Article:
The Cradle Place by Thomas Lux
Poems

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Synopsis

"[Lux is] sui generis, his own kind of poet, unlike any of the fashions of his time." – Stanley Kunitz

Thomas Lux is humorous, edgy, and ever surprising in The Cradle Place, his tenth collection of verse. These fifty-two poems question language and intention and the sometimes untidy connections between the human and natural worlds. Lux has long been an outspoken advocate for the relevance of poetry in American culture, and his voice is urgent and unrelentingly evocative. As Sven Birkerts has noted, “Lux may be one of the poets on whom the future of the genre depends.”

“A book full of arresting images . . . The natural world, as it appears here, is at first lovely . . . but turns out dangerously vanquished . . . Not since Plath has hysteria looked this kissable." – San Francisco Chronicle

“Lux has a gift for the swiftly turned expression . . . Such immediacy and quirkiness will hold a reader." – Poetry

"Readers will be mesmerized." – Poetry Book of the Year, Library Journal

THOMAS LUX holds the Bourne Chair in Poetry and is director of the McEver Visiting Writers Program at the Georgia Institute of Technology. He has been awarded three NEA grants and the Kingsley Tufts Award, and is a former Guggenheim Fellow. He lives in Atlanta.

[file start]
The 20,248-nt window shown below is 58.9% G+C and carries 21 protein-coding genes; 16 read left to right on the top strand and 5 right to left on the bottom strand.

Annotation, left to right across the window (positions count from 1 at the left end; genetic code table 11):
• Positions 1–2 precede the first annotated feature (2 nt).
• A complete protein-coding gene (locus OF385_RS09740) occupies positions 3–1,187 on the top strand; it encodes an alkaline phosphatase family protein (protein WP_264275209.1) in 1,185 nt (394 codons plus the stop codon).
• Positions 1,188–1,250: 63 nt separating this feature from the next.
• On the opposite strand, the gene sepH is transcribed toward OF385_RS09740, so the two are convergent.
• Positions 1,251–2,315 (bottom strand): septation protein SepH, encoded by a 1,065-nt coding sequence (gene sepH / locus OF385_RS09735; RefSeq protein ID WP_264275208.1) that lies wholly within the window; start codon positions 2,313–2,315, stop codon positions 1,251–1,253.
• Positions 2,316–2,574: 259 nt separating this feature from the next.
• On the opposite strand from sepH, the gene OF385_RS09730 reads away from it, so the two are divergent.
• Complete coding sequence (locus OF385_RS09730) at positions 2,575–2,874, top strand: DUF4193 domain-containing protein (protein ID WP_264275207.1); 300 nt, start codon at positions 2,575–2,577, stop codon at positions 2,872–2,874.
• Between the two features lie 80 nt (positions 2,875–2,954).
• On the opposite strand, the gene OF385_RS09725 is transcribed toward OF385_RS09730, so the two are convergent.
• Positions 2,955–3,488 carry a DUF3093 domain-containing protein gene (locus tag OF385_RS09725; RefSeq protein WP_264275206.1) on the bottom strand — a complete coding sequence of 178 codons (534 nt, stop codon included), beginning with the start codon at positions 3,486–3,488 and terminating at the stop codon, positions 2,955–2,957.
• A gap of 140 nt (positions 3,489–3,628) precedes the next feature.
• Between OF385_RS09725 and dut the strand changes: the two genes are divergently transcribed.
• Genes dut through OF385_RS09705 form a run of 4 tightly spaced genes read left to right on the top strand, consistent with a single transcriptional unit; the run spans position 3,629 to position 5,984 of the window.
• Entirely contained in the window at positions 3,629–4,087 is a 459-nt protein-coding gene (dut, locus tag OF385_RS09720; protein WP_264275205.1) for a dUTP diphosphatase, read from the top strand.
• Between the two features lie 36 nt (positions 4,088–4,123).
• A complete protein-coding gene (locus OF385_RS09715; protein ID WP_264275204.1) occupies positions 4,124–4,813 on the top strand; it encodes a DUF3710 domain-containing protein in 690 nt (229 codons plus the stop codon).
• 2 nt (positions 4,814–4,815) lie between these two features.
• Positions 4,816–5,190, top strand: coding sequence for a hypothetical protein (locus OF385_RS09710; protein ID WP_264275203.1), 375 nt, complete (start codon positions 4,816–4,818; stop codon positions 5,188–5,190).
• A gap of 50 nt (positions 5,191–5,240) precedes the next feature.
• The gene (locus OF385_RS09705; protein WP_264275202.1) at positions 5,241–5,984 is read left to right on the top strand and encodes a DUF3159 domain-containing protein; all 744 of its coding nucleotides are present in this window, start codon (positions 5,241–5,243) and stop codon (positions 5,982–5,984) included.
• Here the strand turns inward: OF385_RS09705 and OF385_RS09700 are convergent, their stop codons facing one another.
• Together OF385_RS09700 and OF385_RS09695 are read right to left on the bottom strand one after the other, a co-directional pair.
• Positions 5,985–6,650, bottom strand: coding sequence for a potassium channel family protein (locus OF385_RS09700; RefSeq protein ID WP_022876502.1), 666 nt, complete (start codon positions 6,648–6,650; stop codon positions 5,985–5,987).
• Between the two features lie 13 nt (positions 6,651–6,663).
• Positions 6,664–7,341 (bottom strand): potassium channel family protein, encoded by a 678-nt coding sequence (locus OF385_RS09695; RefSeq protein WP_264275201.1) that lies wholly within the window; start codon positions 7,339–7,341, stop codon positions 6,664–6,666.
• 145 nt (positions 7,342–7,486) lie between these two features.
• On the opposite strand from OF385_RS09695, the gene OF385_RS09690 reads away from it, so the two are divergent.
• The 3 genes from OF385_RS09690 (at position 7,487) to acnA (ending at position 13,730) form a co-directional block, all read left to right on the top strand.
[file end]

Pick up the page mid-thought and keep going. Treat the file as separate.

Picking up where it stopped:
About Thomas Lux

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Thomas Lux holds the Bourne Chair in Poetry and is the director of the McEver Visiting Writers Program at Georgia Institute of Technology. He has been awarded three NEA grants and the Kingsley Tufts Award and is a former Guggenheim Fellow. He lives in Atlanta.
 
Published August 6, 2007 by Houghton Mifflin Harcourt. 92 pages
Genres: Literature & Fiction. Non-fiction

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Lux has been known for his terse, magic-realist scene-setting (which some have compared to Charles Simic): these poems keep the odd situations but rev up the verbal music, with rapid, often lengthy lines and titles that simultaneously charm and disturb—"Debate Regarding the Permissibility of Eati...

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